23 Much as the wars experienced in northern Uganda were disastrous and costly, many people seem to have benefited in different ways: Please remember that this field brief reflects community perspectives on national issues. NRTJ Audit 2011 -2012 BRIEF 1 : Gulu District  Government through foreign aid that was meant to stop the war but was instead diverted  Soldiers who fought in Congo e.g. the late General James Kazini allegedly came back with a lot of timber and gold looted from Congo  The peace teams, traditional leaders and lawyers who were used as legal experts during consultations with Kony  NGOs, their employees and church leaders exploited the war to get money from abroad  (Relatives of) LRA fighters, fund raisers, collaborators and informers were rewarded  Mediators were paid huge sums of money  The business communities who supplied UPDF/LRA with uniforms and ammunitions  The media who used the war to sell their papers and musicians who sold their music  Witch doctors who claimed they could protect you against bullets  Some UPDF commanders obtained personal benefits out of the war.

24 Participants provided the following examples of bystanders in the conflicts: Please remember that this field brief reflects community perspectives on national issues. NRTJ Audit 2011 -2012 BRIEF 1 : Gulu District  Government took too long before they opted to negotiate peace  The United Nations and African Union failed to send peace keepers to northern Uganda at the time when Kony was committing multiple atrocities in the region  Neighbouring countries of Uganda e.g. Rwanda, Kenya, Sudan and Tanzania  The Uganda Human Rights Commission saw violations were committed, but took no action and did not openly condemn the violations  Government officials and donors failed to stop the killing of protesters and spraying of demonstrators with pink colour in the recent riots  Household neighbours see domestic violence but do nothing to stop the fighting  Traditional leaders had the capacity to dialogue with the fighters of the LRA and the government but kept quiet in the initial period  The international community did not intervene to prevent the LRA from terrorising northern Uganda.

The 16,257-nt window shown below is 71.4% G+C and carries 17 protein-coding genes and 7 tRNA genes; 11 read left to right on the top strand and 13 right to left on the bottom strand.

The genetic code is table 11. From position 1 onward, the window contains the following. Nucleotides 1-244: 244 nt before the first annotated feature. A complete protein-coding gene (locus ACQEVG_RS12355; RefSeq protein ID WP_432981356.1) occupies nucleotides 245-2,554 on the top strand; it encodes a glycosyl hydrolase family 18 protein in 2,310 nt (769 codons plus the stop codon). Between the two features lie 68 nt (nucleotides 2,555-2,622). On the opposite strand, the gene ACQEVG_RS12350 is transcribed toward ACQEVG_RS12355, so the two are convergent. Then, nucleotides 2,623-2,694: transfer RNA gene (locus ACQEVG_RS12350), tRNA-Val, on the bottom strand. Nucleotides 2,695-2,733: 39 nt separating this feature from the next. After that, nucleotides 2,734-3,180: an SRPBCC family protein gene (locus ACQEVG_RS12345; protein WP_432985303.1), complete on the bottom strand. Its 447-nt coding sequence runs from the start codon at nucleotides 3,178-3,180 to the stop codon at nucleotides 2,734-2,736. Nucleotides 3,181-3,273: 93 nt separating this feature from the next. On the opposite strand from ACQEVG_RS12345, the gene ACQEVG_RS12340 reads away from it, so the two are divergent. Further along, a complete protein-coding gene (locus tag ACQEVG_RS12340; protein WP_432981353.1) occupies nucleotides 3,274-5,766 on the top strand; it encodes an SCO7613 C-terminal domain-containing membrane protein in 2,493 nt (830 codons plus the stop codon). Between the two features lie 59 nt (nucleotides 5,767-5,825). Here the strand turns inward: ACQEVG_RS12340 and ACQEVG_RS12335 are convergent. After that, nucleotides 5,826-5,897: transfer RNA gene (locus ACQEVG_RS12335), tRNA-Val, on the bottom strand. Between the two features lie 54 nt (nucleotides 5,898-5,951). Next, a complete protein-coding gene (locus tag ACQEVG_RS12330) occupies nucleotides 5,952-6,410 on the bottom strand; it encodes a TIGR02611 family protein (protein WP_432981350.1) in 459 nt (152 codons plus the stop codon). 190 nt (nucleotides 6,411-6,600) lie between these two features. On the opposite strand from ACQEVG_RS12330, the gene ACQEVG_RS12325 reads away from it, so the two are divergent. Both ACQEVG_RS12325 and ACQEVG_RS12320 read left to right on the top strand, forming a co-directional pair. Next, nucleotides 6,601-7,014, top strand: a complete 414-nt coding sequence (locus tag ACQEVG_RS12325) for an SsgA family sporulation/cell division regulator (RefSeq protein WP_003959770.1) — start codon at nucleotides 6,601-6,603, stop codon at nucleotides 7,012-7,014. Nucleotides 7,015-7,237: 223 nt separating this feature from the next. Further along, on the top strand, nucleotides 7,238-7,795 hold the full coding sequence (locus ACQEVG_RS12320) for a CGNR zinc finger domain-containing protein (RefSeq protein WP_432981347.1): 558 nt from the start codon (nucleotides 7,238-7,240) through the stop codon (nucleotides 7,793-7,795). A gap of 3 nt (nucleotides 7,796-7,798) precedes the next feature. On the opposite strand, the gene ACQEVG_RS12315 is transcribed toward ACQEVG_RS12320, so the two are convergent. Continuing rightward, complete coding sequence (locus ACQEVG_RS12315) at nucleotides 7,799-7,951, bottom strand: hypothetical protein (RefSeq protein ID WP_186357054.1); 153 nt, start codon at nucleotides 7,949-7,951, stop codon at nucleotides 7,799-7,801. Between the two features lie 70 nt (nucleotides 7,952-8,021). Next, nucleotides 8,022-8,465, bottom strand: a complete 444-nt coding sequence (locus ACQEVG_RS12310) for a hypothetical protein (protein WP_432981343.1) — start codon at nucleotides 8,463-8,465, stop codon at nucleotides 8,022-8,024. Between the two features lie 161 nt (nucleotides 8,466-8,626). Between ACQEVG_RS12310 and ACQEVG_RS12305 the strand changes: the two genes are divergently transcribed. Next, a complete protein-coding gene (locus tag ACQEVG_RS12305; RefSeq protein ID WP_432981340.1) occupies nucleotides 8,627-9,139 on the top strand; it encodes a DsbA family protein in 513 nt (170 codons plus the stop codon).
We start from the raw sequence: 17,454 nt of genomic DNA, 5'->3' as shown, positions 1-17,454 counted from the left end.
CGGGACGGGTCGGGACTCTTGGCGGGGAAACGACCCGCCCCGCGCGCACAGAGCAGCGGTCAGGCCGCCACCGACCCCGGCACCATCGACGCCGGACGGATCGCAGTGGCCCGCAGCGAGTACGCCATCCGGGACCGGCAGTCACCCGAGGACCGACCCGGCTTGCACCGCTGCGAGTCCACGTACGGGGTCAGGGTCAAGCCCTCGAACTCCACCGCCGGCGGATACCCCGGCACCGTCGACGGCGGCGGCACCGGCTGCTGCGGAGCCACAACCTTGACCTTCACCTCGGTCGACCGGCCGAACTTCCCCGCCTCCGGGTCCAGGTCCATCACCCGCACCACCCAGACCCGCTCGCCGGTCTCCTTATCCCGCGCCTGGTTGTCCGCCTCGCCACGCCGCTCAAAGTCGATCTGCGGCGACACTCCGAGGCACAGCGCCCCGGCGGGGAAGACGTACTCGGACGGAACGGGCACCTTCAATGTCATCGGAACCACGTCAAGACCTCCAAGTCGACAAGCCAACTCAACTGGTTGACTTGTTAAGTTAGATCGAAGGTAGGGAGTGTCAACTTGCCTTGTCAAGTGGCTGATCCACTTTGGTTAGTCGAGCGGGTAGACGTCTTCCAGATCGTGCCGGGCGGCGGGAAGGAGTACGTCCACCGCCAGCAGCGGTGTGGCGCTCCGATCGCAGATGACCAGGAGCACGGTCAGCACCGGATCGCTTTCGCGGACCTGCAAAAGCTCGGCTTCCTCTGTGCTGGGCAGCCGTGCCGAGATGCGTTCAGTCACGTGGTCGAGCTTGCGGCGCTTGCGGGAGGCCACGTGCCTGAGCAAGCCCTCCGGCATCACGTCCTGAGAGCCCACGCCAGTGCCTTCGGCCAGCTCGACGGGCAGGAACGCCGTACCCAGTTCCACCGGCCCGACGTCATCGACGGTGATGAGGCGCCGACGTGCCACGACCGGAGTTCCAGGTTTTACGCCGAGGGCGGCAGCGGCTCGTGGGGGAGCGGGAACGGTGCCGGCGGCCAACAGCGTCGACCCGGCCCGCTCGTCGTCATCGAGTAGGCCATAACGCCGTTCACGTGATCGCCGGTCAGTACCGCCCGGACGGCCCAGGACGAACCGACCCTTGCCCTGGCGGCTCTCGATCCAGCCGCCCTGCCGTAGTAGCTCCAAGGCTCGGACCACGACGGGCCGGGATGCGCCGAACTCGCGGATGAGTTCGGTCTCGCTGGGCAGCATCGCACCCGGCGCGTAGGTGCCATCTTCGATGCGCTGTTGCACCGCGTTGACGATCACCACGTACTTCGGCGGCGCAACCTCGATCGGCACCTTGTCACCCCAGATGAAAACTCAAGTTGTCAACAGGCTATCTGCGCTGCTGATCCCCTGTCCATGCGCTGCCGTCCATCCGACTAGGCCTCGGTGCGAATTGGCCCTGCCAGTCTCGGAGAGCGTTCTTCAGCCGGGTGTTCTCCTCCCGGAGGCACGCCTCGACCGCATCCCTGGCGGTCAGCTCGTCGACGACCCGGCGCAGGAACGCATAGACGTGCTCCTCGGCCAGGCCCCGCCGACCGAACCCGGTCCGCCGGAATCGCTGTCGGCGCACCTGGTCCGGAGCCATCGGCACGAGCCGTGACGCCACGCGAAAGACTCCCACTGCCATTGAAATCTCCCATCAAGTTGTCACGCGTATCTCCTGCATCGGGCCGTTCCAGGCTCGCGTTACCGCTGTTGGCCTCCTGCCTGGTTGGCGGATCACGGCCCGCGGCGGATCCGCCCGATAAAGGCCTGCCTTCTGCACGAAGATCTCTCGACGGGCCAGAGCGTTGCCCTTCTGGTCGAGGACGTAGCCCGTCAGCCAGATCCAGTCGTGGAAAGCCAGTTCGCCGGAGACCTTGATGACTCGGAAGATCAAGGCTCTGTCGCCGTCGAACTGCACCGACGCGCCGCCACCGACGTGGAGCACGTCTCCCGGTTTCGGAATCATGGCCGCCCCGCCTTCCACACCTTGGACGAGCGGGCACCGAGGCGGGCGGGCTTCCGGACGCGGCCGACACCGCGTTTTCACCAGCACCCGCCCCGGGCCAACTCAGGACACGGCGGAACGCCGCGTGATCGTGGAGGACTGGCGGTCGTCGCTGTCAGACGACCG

25 The following were identified by all groups as spoilers;  The government sabotaging efforts from international community to bring peace  President Museveni in giving an ultimatum to LRA during peace negotiations  Opportunists who served in different regimes giving ill-advice to ensure positions  Politicians and their parties  Leaders prioritizing personal over public interests  International funders of war  The International Criminal Court (ICC). Its indictment prevented Kony and his fighters to come out and denounce rebellion  Media involved in propaganda  Sudan supporting the LRA  Parents of LRA fighters  Gun manufacturers  Banyankole herdsmen in Acholiland who provided the NRA with intelligence. Please remember that this field brief reflects community perspectives on national issues. NRTJ Audit 2011 -2012 BRIEF 1 : Gulu District